Britain’s largest Islamic charity says it wants to “break down barriers” and portray Islam positively by launching a new advertising campaign which will slap the phrase “Glory to Allah” on the side of London buses.
The new campaign by Islamic Relief is, ostensibly, targeted at raising donations for their Ramadan aid to Syria, but is attracting attention for the “hundreds” of buses which will be decorated with the phrase “Subhan Allah”, or ‘Glory to Allah’.
Muslims reading the advert are told that to “gather the rewards of Ramadan”, they must to donate to Islamic Relief, and organisation which had its accounts with banking giant HSBC closed due to “concerns that cash for aid could end up with terrorist groups abroad”.
Public transport has been chosen for the Islamic re-branding in London, Manchester, Leicester, Birmingham, and Bradford – all UK locations with high and growing Muslim populations, reports the Sunday Times.
That the announcement of the new campaign came the day after London crowned its first Muslim leader, Mayor Sadiq Khan. Islamic Relief called it a “nice irony” that the two events coincided.
Imran Madden, a British convert to Islam and director of Islamic Relief’s United Kingdom Branch said: “There is a lot of negativity around Muslims at the moment involving things such as counter terrorism issues.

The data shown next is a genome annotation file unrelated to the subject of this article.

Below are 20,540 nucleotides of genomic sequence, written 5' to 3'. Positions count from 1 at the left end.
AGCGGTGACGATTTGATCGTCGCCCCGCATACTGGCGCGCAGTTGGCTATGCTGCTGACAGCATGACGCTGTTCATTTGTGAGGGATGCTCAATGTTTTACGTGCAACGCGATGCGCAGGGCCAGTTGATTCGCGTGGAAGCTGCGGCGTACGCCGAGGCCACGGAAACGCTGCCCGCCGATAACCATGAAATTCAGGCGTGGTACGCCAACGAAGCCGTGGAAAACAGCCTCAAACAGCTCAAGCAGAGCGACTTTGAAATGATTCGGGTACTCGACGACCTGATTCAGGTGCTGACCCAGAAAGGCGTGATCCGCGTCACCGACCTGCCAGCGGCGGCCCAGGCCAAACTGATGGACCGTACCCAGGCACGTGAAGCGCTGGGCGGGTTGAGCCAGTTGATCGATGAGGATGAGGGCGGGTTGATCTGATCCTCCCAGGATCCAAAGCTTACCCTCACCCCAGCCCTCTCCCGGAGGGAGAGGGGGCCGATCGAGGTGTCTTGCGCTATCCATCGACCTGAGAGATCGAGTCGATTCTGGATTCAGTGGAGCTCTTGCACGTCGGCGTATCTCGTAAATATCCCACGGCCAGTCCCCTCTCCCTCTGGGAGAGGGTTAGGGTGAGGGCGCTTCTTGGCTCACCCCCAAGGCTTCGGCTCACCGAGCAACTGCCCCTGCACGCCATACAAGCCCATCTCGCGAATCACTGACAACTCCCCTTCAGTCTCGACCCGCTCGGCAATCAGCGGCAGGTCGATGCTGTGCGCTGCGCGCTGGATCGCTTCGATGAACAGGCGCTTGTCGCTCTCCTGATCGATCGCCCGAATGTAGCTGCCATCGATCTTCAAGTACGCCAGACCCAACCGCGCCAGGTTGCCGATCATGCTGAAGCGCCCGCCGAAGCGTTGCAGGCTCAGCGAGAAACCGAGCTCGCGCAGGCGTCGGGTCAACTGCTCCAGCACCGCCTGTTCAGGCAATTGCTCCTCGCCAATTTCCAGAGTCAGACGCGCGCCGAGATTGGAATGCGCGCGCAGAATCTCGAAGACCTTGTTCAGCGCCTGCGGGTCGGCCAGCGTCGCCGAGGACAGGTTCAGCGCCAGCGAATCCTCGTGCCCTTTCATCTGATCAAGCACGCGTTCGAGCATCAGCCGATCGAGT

“We want to change for the better the perception of Islam. The bus campaign is about breaking down barriers and challenging misconceptions”.
Mr. Madden, a former geography teacher, said he hoped the posters would help start a “conversation” in Britain but made no reference to the evidently supremacist nature of the phrase “Glory to Allah” – often mistranslated as “Glory to God” by Western media outlets, in the same tradition as “Allah hu Akbar”, which rather than meaning “God is Great” actually means “[Our] God (Allah) is greater [than yours]”.
And while the Times omits the background of Islamic Relief in their reporting, they do admit the posters may “raise eyebrows” among Christians in Britain.
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